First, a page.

Most likely, you would need to move the nap back a little bit later, unless it’s a day when they woke up really, really early and they’re just extra tired and extra cranky.
Apply less pressure to naptime
The biggest struggle we have as parents is also the most important part of helping your toddler at naptime– remove the pressure to sleep. Yes you read that right! let me explain because this can feel counterintuitive to many parents.. As an adult, we might feel that it’s our responsibility to make sure that our little one gets the sleep that they need. Sometimes we take it very literally like, “I have to make sure that they actually sleep”. But what if you shifted your mindset and saw your role as giving them an opportunity to nap.
So your job is to set up the environment so that they have the best chance of napping if their body is tired. Setting up a boring environment, moving them to their sleep space during nap time, but removing the pressure to sleep. What I mean by that is let them know, right now it’s nap time or you can even call it quiet time to remove the pressure to fall asleep.
Setting Expectations with those toddlers that won’t take a damn nap!
Say, at this time the expectation is that they have to be quiet and they have to stay in their room or in their bed. If you’re staying with them for the nap, you may even lay down and just model how you’re going to nap. And you might be surprised to see that eventually your toddler will actually settle in right beside you.
Stick to your rules. It might just be that it has to be quiet or it might just be that they have to stay in the room or in their bed. Just stick to the same rules and remind them what they are. Then model what you would like them to do. If you’re staying with them for the nap and if you have not transitioned to independent quiet time then lay down. Show them that right now it’s time to rest our bodies.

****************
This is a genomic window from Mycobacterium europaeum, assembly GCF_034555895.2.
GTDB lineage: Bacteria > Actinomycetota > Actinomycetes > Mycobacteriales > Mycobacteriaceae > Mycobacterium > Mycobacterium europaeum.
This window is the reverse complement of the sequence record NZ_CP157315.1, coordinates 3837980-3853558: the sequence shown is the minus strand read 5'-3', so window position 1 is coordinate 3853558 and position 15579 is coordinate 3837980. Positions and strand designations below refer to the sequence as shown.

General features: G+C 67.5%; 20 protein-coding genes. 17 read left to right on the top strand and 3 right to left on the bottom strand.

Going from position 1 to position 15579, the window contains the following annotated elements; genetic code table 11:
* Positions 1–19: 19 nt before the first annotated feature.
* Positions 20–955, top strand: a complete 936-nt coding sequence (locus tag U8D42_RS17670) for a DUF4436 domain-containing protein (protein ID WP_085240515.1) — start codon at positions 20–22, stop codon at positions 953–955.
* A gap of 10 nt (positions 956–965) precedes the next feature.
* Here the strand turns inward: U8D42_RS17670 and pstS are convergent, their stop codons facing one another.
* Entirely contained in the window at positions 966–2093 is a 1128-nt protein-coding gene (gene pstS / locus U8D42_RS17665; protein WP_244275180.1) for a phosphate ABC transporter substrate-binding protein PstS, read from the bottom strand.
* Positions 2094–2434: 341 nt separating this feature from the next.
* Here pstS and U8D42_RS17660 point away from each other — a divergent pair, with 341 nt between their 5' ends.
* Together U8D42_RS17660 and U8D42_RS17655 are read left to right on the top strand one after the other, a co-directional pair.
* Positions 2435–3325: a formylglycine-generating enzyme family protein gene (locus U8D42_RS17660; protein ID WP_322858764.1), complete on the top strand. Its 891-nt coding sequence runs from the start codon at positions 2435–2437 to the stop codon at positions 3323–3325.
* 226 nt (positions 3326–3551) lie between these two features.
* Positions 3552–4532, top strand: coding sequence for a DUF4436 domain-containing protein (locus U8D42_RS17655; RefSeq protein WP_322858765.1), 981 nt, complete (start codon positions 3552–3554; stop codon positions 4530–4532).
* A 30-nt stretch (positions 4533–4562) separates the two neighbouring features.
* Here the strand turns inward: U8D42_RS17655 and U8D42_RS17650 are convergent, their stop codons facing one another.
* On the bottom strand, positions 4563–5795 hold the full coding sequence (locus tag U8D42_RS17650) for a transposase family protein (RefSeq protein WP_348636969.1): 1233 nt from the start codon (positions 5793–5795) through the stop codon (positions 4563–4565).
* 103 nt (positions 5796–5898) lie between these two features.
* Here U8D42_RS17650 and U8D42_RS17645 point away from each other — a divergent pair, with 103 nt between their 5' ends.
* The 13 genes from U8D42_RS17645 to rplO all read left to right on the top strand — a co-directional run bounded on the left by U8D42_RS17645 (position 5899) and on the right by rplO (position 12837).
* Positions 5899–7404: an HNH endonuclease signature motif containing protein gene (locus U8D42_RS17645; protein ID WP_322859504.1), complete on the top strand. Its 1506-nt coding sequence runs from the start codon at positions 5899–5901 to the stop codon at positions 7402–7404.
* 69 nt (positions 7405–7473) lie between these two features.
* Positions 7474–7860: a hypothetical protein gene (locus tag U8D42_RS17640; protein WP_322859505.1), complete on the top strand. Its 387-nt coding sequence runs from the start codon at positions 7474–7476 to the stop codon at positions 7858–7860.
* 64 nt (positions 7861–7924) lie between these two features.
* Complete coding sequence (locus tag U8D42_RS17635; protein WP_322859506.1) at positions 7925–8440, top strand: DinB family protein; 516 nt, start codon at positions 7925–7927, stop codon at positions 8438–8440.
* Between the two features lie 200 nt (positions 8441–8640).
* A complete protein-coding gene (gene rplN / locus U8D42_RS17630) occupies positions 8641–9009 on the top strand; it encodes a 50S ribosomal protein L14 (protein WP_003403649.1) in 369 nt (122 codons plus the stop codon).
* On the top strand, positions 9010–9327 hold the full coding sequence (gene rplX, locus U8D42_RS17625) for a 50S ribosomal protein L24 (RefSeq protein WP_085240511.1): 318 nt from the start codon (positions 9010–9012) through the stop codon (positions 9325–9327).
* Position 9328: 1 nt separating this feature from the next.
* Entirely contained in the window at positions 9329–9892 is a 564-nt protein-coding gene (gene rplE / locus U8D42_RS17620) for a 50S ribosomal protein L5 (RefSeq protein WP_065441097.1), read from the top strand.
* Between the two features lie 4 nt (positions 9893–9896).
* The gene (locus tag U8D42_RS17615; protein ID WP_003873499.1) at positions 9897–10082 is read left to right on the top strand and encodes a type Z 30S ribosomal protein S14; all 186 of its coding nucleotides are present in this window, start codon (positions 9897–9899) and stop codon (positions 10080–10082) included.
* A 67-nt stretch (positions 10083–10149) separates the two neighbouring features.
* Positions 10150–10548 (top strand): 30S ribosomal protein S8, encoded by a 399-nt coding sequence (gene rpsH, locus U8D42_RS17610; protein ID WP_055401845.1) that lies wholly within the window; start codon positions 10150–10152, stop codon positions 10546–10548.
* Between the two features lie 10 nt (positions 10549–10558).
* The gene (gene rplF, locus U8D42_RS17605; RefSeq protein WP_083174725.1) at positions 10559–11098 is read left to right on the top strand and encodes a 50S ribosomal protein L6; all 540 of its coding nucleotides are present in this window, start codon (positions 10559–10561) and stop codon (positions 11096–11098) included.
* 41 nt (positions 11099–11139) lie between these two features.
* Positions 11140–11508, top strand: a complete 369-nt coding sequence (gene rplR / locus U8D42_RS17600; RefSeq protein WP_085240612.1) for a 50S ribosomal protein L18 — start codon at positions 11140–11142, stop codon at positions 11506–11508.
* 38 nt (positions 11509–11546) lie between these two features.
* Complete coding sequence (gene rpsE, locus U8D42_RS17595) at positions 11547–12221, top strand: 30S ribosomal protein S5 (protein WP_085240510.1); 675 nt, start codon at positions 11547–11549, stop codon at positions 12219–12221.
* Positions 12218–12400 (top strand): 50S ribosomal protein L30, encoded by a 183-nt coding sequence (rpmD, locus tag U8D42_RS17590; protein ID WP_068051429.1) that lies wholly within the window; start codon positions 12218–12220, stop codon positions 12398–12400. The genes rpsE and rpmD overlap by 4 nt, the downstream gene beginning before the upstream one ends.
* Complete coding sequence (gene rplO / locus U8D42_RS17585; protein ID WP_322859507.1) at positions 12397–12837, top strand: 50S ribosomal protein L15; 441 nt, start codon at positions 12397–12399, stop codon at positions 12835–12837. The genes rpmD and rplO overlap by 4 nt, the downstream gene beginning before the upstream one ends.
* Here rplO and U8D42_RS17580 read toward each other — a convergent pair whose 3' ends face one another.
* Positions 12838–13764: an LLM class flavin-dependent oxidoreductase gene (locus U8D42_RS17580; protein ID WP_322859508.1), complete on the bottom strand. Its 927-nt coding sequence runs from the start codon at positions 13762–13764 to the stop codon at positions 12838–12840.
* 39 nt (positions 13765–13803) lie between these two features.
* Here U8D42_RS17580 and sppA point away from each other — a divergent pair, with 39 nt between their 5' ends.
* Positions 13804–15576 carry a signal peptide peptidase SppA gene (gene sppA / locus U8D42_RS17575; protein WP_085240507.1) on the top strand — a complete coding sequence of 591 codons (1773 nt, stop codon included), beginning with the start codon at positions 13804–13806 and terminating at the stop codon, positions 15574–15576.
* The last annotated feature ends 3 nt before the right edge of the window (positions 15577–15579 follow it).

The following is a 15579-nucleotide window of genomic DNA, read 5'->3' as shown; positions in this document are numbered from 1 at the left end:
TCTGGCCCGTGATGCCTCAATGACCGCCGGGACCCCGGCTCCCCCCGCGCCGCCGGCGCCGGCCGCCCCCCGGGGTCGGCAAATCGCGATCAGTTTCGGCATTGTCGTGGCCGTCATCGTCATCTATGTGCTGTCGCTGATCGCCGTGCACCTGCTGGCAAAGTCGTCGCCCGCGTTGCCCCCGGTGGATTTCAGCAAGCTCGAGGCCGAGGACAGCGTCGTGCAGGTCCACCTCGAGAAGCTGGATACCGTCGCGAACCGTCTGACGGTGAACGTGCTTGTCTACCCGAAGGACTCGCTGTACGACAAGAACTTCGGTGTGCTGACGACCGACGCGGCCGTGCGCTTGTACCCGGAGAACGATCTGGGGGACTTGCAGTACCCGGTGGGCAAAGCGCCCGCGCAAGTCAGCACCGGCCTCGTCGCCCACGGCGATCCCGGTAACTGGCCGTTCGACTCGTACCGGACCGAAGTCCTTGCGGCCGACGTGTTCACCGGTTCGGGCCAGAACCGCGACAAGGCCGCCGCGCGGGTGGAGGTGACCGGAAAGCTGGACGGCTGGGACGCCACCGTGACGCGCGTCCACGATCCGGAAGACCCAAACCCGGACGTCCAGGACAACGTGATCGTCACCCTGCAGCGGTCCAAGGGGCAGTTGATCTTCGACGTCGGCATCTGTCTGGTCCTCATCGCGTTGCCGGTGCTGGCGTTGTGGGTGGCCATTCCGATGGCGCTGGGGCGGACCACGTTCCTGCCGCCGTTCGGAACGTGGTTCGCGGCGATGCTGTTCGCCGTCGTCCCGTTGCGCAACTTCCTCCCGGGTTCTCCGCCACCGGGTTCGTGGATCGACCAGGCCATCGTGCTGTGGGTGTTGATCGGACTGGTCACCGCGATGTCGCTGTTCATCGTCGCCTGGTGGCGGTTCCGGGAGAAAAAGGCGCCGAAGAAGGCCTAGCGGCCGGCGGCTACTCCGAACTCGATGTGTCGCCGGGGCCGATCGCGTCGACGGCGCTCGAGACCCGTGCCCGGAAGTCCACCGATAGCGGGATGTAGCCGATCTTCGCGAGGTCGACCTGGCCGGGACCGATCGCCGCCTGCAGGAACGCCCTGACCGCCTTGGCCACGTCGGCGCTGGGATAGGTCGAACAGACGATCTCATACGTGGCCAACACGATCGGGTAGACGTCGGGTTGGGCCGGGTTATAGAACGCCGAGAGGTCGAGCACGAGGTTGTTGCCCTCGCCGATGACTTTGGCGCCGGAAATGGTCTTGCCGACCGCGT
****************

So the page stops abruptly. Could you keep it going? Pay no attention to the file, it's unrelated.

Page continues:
What to do when your nap didn’t happen at all?
If it’s been like an hour or more and your toddler is the same level of energy, that is completely fine. It’s okay to let it go. Next time maybe even have an earlier bedtime. Maybe they just don’t need to nap that day.
The thing to always remember is sleep is a biological function. Your toddler will know if and when their body needs sleep. But sometimes the level of support and encouragement varies depending on their personalities and individual needs. But no matter their personalities or individual needs they most likely would need you to set up the environment. They need you to lead them and let them know it’s nap time. And they need you to put them in a more boring environment. Ultimately, whether they sleep or not or whether it’s time to relax, it’s really up to them and how their body feels. There’s not much you can do about it.
Let me know if you try these tips out and if they worked for you. I’d love to hear if you have any struggles when it comes to toddler nap times. If you’d like to learn more what’s normal when it comes to toddler sleep, such as:
- How many naps do they need?
- How long should those naps be?
- Approximately the total amount of sleep that they need.
I have a free guide called the normal toddler sleep guide. Make sure to stay up to date on our social media. We give daily tips and advice for parents like yourself.